I recently found myself chatting with a group of young professionals at the start of their careers. As I’m sure it does for many people, it reminded me of a time when I was starting my career – the heady mix of anxiety, excitement, and ambition. Then one of them said something that struck a nerve.
This particular young woman spoke about the sense of frustration and humiliation that takes over when someone behaves badly towards her in the workplace. Surely, she reasoned, such incidents must happen less frequently the more senior you become – or at the very least, you must become more practiced at dealing with them, and therefore less emotionally affected.
I wish I could have told her that this was true. Unfortunately, what I said instead was that regardless of one’s professional achievements and status, finding yourself in situations where you are subjected to poor behaviour still happens. And it never gets easier or more acceptable.
I know this because in the past month alone I’ve found myself in situations where people’s behavior has ranged from rather rude (prompting a very British muttering of, “well there’s no need for that”) to entirely lacking in the basic principles of human decency. This kind of behaviour doesn’t make me any less embarrassed or furious today than it did when I was a twenty-something young professional.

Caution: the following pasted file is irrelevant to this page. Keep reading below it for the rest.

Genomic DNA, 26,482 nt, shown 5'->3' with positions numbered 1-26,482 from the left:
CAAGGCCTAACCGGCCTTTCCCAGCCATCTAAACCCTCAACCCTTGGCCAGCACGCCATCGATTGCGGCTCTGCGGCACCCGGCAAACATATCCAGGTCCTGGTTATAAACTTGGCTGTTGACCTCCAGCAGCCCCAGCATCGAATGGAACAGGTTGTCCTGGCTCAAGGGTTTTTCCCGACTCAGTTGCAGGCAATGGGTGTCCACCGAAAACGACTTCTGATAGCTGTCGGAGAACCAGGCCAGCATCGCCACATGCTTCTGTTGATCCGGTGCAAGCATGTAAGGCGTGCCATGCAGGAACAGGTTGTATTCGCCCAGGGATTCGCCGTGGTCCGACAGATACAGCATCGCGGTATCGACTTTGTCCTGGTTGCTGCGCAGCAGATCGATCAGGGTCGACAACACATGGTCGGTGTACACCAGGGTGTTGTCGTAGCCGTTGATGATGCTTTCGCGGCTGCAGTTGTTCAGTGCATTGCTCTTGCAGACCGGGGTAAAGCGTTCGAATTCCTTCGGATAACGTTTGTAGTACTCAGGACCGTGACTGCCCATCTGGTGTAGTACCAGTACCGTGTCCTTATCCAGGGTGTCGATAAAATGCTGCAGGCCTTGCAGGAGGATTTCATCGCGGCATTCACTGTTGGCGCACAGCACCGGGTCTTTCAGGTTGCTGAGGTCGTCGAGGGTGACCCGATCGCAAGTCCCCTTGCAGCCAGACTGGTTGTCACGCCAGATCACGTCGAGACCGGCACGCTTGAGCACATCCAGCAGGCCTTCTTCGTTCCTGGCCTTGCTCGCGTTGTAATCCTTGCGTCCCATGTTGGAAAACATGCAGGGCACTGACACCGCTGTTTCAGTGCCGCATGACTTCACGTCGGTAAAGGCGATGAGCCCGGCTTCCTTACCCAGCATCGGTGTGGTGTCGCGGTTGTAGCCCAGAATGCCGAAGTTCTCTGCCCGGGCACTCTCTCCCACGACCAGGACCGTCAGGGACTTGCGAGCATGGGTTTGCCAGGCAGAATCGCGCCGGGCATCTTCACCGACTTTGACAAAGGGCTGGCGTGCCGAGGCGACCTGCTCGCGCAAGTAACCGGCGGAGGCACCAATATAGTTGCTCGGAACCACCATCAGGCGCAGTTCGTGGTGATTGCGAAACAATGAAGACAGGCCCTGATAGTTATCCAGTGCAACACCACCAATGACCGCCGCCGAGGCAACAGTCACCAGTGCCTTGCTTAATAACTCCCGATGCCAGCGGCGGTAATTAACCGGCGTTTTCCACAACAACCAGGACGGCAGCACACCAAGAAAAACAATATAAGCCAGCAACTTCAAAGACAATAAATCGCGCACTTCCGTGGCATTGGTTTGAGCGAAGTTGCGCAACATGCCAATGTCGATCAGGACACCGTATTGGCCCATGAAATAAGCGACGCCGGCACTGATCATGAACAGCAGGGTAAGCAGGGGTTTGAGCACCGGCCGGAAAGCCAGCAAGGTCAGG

I recently read an inspiring article about Vishwas Aggrawal, an Uber driver in Canada. A smart, academic Indian with a professional background who prides himself on making every trip a shining example of customer service. When Vishwas is having a bad day, he doesn’t drive. When he is driving, he’s unfalteringly courteous. He has made a conscious choice not to treat anyone with disrespect.
Basic common courtesy shouldn’t be difficult. Basic respect for fellow employees, suppliers, vendors, the hundreds of people with whom we interact every day, should be a business requirement as much as revenue and profit.
And yet too often, it isn’t. Too often, those who consider themselves above the rules of human decency – because they are paying for services, because they are senior, or for a multitude of reasons with which they convince themselves their behavior is reasonable –- lack the basic human decency that makes us civilized. And through this cause the energy that should be going into producing great business results to be wasted on anxiety.
In the immortal words of Aretha Franklin, “R-E-S-P-E-C-T, find out what it means to me.” We would all do well to think about what respect means to everyone we come in contact with everyday, just like Vishwas.